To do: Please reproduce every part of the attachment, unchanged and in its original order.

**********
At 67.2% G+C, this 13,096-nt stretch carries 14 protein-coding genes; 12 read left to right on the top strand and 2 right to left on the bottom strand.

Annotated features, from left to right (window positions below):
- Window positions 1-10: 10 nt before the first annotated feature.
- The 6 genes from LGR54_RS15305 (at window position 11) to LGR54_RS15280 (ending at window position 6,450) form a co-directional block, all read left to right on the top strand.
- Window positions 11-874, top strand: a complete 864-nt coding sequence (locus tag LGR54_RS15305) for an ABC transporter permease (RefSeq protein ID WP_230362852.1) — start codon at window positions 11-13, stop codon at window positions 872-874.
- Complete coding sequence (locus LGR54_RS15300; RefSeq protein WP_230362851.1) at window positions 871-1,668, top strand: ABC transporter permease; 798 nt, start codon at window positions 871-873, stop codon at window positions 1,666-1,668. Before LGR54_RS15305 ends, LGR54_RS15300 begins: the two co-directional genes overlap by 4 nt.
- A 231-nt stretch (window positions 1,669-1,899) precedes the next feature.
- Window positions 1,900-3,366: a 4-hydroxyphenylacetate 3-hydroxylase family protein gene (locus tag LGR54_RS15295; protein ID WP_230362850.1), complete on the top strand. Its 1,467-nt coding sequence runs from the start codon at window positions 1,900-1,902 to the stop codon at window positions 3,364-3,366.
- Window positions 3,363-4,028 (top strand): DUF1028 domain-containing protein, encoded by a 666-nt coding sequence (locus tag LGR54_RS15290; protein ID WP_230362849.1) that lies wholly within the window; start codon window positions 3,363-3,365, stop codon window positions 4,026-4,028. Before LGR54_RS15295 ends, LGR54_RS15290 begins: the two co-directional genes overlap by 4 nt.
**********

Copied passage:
At 67.2% G+C, this 13,096-nt stretch carries 14 protein-coding genes; 12 read left to right on the top strand and 2 right to left on the bottom strand.

Annotated features, from left to right (window positions below):
- Window positions 1-10: 10 nt before the first annotated feature.
- The 6 genes from LGR54_RS15305 (at window position 11) to LGR54_RS15280 (ending at window position 6,450) form a co-directional block, all read left to right on the top strand.
- Window positions 11-874, top strand: a complete 864-nt coding sequence (locus tag LGR54_RS15305) for an ABC transporter permease (RefSeq protein ID WP_230362852.1) — start codon at window positions 11-13, stop codon at window positions 872-874.
- Complete coding sequence (locus LGR54_RS15300; RefSeq protein WP_230362851.1) at window positions 871-1,668, top strand: ABC transporter permease; 798 nt, start codon at window positions 871-873, stop codon at window positions 1,666-1,668. Before LGR54_RS15305 ends, LGR54_RS15300 begins: the two co-directional genes overlap by 4 nt.
- A 231-nt stretch (window positions 1,669-1,899) precedes the next feature.
- Window positions 1,900-3,366: a 4-hydroxyphenylacetate 3-hydroxylase family protein gene (locus tag LGR54_RS15295; protein ID WP_230362850.1), complete on the top strand. Its 1,467-nt coding sequence runs from the start codon at window positions 1,900-1,902 to the stop codon at window positions 3,364-3,366.
- Window positions 3,363-4,028 (top strand): DUF1028 domain-containing protein, encoded by a 666-nt coding sequence (locus tag LGR54_RS15290; protein ID WP_230362849.1) that lies wholly within the window; start codon window positions 3,363-3,365, stop codon window positions 4,026-4,028. Before LGR54_RS15295 ends, LGR54_RS15290 begins: the two co-directional genes overlap by 4 nt.